The WHO global pandemic alert remains unchanged at level three. Avian influenza is still primarily an animal disease. It has caused disease in humans, but is not yet spreading efficiently and sustainably among humans.

The Italian farmers' association report reported last week that the industry is losing €6m a day, and has lost a total of about €650m so far.

The Italian poultry market annually produces 13bn eggs, 430m chickens, 40m hens, 36m turkeys and 100m other species for a total of 1,200,000 tonnes of meat. The agricultural sector had a turnover of €4.2bn, the association reported.

The IGD survey found that 40 per cent of consumers in the UK were "worried or rather worried" about their health due to the risk of avian flu spreading.

In France and Spain the figure is 50 per cent, while 30 per cent of Germans feel the same way about the disease. The survey found that the spread of the disease had not seemed to affect British attitudes toward buying chicken.

About 80 per cent of those surveyed reported no change in their purchasing habits. About 12 to 13 per cent reported they bought less, while about eight per cent reported buying more. Younger shoppers are more likely than any other age demographic group to have changed their purchasing behaviour, the survey found.

The IGD also reported that 17 per cent of shopper who eat out bought less British poultry compared to nine per cent of those who cook from scratch.

Lessons learned from previous outbreaks of BSE and food and mouth diseases in livestock indicate that the industry needs to ensure they provide a credible source of information about avian influenza, the IGD said.

Other countries consumption falls are also indicative of the fear affecting the industry. Poultry sales in Turkey have dropped by 70 per cent since bird flu was reported in humans earlier in January, according to a report in Turkey's Hurriyet newspaper. Kemal Akman, head of the union of poultry producers, is quoted as saying the industry would suffer losses amounting to €30 million per month.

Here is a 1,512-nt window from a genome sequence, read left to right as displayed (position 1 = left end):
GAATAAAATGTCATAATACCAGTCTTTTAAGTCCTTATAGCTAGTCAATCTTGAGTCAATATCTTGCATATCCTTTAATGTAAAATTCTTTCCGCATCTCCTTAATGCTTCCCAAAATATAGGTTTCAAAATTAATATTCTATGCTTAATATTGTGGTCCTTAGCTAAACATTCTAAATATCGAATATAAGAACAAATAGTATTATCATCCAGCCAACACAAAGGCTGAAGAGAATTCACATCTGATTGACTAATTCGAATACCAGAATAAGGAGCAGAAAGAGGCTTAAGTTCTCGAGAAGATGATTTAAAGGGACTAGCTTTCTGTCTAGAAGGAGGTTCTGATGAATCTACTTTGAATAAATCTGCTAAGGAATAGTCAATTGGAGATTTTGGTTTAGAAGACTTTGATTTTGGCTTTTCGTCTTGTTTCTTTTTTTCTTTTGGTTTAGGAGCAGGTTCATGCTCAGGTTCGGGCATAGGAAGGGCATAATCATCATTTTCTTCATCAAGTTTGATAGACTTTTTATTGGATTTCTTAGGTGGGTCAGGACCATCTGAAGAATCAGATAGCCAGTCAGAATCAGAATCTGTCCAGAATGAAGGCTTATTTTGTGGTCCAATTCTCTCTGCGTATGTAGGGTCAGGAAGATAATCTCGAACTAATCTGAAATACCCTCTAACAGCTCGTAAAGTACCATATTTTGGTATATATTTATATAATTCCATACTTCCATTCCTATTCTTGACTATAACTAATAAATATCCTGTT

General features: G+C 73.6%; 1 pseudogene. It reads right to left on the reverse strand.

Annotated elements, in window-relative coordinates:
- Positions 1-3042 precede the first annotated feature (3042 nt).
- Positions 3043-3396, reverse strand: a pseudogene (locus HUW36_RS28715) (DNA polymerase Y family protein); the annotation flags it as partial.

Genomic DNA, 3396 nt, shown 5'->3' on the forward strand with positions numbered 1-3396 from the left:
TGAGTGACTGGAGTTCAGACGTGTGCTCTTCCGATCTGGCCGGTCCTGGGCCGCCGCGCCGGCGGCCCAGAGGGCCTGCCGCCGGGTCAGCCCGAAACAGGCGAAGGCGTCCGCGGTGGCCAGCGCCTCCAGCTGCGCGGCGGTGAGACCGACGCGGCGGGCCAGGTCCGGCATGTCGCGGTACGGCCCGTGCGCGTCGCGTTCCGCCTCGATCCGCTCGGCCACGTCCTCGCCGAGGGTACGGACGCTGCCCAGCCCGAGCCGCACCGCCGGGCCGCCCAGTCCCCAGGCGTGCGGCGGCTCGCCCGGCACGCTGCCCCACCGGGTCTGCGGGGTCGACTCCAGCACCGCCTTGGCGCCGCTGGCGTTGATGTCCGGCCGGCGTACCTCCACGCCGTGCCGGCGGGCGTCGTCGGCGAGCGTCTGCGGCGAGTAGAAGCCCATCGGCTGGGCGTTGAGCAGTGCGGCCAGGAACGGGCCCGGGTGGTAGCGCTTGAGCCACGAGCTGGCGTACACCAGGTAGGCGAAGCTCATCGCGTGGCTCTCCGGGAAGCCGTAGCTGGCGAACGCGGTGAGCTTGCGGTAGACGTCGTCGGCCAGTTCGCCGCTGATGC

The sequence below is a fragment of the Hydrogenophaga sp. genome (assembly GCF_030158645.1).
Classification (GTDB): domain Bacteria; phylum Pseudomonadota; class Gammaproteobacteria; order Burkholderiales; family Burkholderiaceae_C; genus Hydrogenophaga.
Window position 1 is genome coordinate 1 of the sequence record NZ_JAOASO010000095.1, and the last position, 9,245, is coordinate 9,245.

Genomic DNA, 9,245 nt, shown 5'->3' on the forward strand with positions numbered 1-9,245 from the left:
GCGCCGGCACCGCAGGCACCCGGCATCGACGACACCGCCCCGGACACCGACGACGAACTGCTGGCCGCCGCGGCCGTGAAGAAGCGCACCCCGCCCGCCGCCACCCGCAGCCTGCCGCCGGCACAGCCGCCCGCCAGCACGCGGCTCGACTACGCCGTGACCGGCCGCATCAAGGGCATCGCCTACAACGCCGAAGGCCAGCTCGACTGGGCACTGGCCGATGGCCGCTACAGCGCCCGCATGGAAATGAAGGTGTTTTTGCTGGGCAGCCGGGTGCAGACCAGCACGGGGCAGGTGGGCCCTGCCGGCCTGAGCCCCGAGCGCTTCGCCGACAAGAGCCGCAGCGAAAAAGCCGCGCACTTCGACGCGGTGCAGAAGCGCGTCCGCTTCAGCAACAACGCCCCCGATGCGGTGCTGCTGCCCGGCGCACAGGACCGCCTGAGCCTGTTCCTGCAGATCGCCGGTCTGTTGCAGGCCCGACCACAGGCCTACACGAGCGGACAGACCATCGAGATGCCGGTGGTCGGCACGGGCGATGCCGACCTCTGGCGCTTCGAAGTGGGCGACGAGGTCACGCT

In Spain, the bird flu scare resulted in a short-lived reduction in poultry meat consumption during late October and early November. By the third week of November poultry consumption had rebounded to top that of the previous year by 13 per cent, the Spanish government said.

Now H5N1 avian influenza is in Eastern Europe, the Mediterranean, the Middle East and Africa, along with its original starting point in east Asia. The disease has led to the culling of millions of poultry.

Since the latest outbreak began in December 2003, avian flu has killed more than 90 people in four Southeast Asian countries and killed or led to culling of an estimated 200 million birds across the region and in Turkey and Russia.

Indonesia vaccinated 114 million poultry against avian flu with traditionally made vaccine in 2004. India last week confirmed the presence of avian flu and has started a mass culling of poultry.

The Food and Agriculture Organisation (FAO) has warned that the virus could become entrenched in the Black Sea, Caucasus and Near East regions through trade and movement of people and animals and it could be further spread by migratory birds particularly coming from Africa in the spring.

"Fighting the avian influenza virus in animals is the most effective and cost-effective way to reduce the likelihood of H5N1 mutating or reassorting to cause a human flu pandemic,"​ the FAO stated. "Containing bird flu in domestic animals - mostly chickens and ducks - will significantly reduce the risk to humans. Avian influenza should not only be considered as a human health issue, but as a human and animal health issue."

The FAO has expressed growing concern that the bird flu virus H5N1 may spread to other countries in West Africa following the discovery of the virus in Nigeria earlier this month.